Friday, February 1, 2013

HBD: Breaking The Seal

When I decided to start writing this series, I had no idea where I would be two months later. However, given my attitude toward beer, I've decided to continue it, as much for my own reference as anything.

I'm actually a couple batches behind at this point, but I still wanted to get this out there. As some of you might not be totally familiar with the process, I thought I'd give it step-by-step this time -- later posts may just summarize the "interesting" points.

As I said before, this isn't exactly my first rodeo. But that doesn't make me experienced in any way; when I was little I got to help fill bottles, and when I was in college I mostly just ... observed.

So with this first batch, it was time to get down and dirty.

Kit: Muntons Connoisseurs Nut Brown Ale, which we'll call a "starter kit."

Step 1: Sanitation.

This is probably the most important step, and in our case it wasn't fun. We used bleach (not necessarily the recommended agent, but best for killing mold if your bottles have been sitting for years.) I did most of the bottles at the same time as the mixing and fermenting equipment, later doing a soap-free dishwasher run with the bottles right before bottling. (So mold removal and most of the germ killing right away and then essentially a polishing step right before bottling.)

Step 2: The Mixing.

Maybe because I enjoy cooking as much as I do or because I'm waaaay into kitchen chemistry, but this was probably my favorite part.


Now, if you're lucky enough to be into all grain brewing (a stage I am not yet ready for) this is a much more involved task. If you're a first-timer, you can buy kits that make it quite easy.

Kit brewing requires your liquid malt extract (the can), yeast (included with the can, generally), boiling water, cold water, and some combination of corn sugar and dry malt extract. The sugar/DME proportions are basically up to you -- a little bit of research may tell you what works best, but for the most part with the kits you can adjust things to your own taste. (I used more malt than sugar, but that was just me.)

This step is very, very easy. A Muntons kit will even let you mix right in the fermentor (some kits require stock pots). It's also quite fun. I find mixing to be ... well, a little mesmerizing, actually, which mostly just tells me I picked up the right hobby.

The fermentor (essentially a five-gallon bucket made of food grade plastic) is covered and then fitted with an airlock -- in my case, a simple three-piece one that I fill partially with water. As sugar is fermented, carbon dioxide is released and the airlock bubbles. The faster it's bubbling, the longer it has to sit.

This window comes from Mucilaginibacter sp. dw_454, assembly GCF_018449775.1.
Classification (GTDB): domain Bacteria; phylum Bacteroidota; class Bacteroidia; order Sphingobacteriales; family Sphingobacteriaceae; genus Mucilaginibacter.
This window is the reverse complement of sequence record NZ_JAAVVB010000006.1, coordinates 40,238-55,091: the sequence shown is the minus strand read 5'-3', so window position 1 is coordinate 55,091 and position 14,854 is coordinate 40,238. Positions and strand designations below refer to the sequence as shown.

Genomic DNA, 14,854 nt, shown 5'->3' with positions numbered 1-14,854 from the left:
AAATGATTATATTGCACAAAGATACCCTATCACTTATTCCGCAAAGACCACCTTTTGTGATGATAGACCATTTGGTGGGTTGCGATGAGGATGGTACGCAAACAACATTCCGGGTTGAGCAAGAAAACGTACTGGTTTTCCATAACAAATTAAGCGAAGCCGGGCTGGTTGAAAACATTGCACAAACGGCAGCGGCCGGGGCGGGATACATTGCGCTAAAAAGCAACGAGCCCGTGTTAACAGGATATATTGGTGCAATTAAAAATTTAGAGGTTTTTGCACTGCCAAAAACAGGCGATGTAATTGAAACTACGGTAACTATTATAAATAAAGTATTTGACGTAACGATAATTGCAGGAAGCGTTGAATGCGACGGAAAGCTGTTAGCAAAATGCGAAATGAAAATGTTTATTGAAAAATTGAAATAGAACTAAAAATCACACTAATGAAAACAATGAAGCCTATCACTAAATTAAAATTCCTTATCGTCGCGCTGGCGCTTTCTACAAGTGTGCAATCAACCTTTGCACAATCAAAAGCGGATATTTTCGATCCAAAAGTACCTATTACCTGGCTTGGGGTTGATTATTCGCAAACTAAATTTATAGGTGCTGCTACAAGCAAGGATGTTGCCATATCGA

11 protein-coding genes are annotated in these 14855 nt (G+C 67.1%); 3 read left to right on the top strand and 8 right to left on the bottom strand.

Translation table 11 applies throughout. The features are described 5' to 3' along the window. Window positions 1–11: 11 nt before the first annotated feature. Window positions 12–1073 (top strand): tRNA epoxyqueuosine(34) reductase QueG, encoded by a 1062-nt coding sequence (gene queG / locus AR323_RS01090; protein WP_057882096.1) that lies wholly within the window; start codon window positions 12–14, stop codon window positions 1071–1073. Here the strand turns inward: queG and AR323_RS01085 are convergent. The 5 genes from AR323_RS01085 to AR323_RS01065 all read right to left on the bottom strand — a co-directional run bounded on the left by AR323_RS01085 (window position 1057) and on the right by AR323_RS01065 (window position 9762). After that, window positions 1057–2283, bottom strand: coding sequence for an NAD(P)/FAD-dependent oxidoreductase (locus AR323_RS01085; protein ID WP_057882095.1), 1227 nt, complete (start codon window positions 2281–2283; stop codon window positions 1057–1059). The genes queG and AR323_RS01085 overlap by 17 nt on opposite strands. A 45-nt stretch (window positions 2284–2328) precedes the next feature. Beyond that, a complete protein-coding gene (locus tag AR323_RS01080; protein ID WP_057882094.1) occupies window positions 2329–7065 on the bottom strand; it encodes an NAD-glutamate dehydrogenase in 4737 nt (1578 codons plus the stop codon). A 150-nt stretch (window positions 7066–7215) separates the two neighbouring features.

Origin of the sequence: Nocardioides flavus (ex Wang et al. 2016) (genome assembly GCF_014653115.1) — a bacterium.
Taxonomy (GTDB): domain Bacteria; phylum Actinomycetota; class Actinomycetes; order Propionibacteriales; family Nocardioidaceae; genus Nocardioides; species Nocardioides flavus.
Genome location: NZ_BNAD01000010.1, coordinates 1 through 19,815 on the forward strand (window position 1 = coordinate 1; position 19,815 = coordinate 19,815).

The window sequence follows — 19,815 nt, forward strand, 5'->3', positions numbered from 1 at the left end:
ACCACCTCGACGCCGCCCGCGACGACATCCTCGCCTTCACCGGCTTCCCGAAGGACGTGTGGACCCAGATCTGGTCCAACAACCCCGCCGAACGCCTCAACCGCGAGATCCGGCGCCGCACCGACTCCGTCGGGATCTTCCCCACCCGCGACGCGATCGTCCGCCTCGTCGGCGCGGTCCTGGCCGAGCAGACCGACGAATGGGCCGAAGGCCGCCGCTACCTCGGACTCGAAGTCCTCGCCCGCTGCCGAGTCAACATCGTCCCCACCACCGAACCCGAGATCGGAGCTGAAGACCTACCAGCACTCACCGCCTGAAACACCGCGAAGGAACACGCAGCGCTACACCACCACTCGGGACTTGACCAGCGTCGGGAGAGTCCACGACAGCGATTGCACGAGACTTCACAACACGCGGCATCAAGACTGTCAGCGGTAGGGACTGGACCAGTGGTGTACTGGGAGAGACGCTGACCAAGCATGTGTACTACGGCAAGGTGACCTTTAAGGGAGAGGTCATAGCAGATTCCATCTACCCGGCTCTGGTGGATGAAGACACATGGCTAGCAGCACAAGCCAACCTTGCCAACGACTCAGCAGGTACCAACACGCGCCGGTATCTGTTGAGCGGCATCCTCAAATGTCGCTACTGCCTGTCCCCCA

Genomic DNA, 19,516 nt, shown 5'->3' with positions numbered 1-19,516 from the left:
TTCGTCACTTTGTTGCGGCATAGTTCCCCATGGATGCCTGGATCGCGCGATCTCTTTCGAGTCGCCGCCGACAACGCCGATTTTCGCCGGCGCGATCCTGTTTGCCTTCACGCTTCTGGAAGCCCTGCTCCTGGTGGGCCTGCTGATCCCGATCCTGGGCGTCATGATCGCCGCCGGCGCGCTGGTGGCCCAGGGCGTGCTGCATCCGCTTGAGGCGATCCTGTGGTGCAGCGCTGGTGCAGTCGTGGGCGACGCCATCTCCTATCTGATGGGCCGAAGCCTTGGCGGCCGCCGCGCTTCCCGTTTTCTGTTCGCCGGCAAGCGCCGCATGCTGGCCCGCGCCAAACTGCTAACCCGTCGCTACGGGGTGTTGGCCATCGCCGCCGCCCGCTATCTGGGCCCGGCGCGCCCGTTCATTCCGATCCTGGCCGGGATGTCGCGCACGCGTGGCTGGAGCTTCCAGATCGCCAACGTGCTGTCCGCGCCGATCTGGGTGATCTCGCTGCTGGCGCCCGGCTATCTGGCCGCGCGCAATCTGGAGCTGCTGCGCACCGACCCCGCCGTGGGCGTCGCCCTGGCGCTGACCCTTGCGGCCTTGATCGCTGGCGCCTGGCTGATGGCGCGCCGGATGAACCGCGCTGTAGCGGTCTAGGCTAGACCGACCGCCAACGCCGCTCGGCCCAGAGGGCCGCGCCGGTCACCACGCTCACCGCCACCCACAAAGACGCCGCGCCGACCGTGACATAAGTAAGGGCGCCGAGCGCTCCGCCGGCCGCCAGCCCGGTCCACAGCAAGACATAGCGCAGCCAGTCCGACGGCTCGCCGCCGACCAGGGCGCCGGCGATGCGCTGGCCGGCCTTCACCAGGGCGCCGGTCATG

Step 3: The Waiting.

Our wort fermented for three days or so before I transferred it to a carboy (a clarifying process, plus a chance to give the yeast a boost with a shot of sugar). After that, it was a matter of waiting for the bubbling to slow (to one-ish an hour, which is rather hard to gauge) so we could bottle.

Step 4: The Bottling

There's very little to say about bottling. It is a step. It will get your floor all sticky, especially if you have clumsy help. (Or if you're me, which is basically the same thing.) It's easy to get junk in your beer if you haven't cleaned things appropriately and if you're not careful about what you're doing. If you're looking at equipment, there are different versions of bottle-cappers out there and truth be told, I don't know as anything fancy is needed.

That's about it.

Step 5: The Rest Of The Waiting
We tested this batch at regular intervals (honestly, it was me trying to be scientific about things) and let me tell you -- too young and your beer will bite back. After about five weeks, this batch was nearly perfectly aged. It's been a couple months now and it's starting to taste old, which was not unexpected. Home brewed beer will not have the same shelf life as just about anything you'll buy in the grocery store, much like the cookies you'll bake at home versus even the ones you pick up in a bakery.


And really, that's it! This particular kit smoothed out beautifully, although my use of malt in mixing kept the alcohol content fairly low. (At least, I think that was part of the reason.) It was best fresh out of the refrigerator and with the carboy step, I had very little sediment.

As I said, this is probably the only step-by-step I'll be posting -- well, until I get to the all-grain stuff, which may be awhile. I'd be happy to hear any of your stories! This was blessedly uneventful, but I've known of batches that exploded (bottle by bottle while the brewers had houseguests), plenty that have tasted skunky right from the start, batches that have gone flat or ultra-fizzy ... Who has a story to tell?

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